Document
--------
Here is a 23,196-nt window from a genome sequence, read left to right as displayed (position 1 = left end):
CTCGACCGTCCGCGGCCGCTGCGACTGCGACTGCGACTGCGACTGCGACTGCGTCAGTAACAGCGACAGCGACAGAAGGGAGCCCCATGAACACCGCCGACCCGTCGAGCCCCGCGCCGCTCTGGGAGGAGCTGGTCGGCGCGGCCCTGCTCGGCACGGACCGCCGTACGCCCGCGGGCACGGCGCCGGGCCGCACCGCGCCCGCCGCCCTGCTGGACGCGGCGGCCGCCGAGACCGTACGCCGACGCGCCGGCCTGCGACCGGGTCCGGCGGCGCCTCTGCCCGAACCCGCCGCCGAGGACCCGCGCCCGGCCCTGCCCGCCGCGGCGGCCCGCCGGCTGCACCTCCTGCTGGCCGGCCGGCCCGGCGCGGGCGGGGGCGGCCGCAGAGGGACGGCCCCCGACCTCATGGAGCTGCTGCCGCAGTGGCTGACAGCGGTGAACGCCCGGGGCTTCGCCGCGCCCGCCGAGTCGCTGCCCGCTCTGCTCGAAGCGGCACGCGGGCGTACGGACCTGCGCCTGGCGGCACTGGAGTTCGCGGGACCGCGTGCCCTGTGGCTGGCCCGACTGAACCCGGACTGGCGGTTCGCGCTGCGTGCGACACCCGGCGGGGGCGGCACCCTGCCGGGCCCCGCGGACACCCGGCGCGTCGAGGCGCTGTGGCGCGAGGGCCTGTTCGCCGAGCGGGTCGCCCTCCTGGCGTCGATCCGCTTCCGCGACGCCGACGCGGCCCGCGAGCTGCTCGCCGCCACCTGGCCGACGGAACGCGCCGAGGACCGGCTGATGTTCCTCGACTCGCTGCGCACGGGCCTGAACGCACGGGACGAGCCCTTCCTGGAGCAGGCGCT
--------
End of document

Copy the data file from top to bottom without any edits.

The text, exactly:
Here is a 23,196-nt window from a genome sequence, read left to right as displayed (position 1 = left end):
CTCGACCGTCCGCGGCCGCTGCGACTGCGACTGCGACTGCGACTGCGACTGCGTCAGTAACAGCGACAGCGACAGAAGGGAGCCCCATGAACACCGCCGACCCGTCGAGCCCCGCGCCGCTCTGGGAGGAGCTGGTCGGCGCGGCCCTGCTCGGCACGGACCGCCGTACGCCCGCGGGCACGGCGCCGGGCCGCACCGCGCCCGCCGCCCTGCTGGACGCGGCGGCCGCCGAGACCGTACGCCGACGCGCCGGCCTGCGACCGGGTCCGGCGGCGCCTCTGCCCGAACCCGCCGCCGAGGACCCGCGCCCGGCCCTGCCCGCCGCGGCGGCCCGCCGGCTGCACCTCCTGCTGGCCGGCCGGCCCGGCGCGGGCGGGGGCGGCCGCAGAGGGACGGCCCCCGACCTCATGGAGCTGCTGCCGCAGTGGCTGACAGCGGTGAACGCCCGGGGCTTCGCCGCGCCCGCCGAGTCGCTGCCCGCTCTGCTCGAAGCGGCACGCGGGCGTACGGACCTGCGCCTGGCGGCACTGGAGTTCGCGGGACCGCGTGCCCTGTGGCTGGCCCGACTGAACCCGGACTGGCGGTTCGCGCTGCGTGCGACACCCGGCGGGGGCGGCACCCTGCCGGGCCCCGCGGACACCCGGCGCGTCGAGGCGCTGTGGCGCGAGGGCCTGTTCGCCGAGCGGGTCGCCCTCCTGGCGTCGATCCGCTTCCGCGACGCCGACGCGGCCCGCGAGCTGCTCGCCGCCACCTGGCCGACGGAACGCGCCGAGGACCGGCTGATGTTCCTCGACTCGCTGCGCACGGGCCTGAACGCACGGGACGAGCCCTTCCTGGAGCAGGCGCT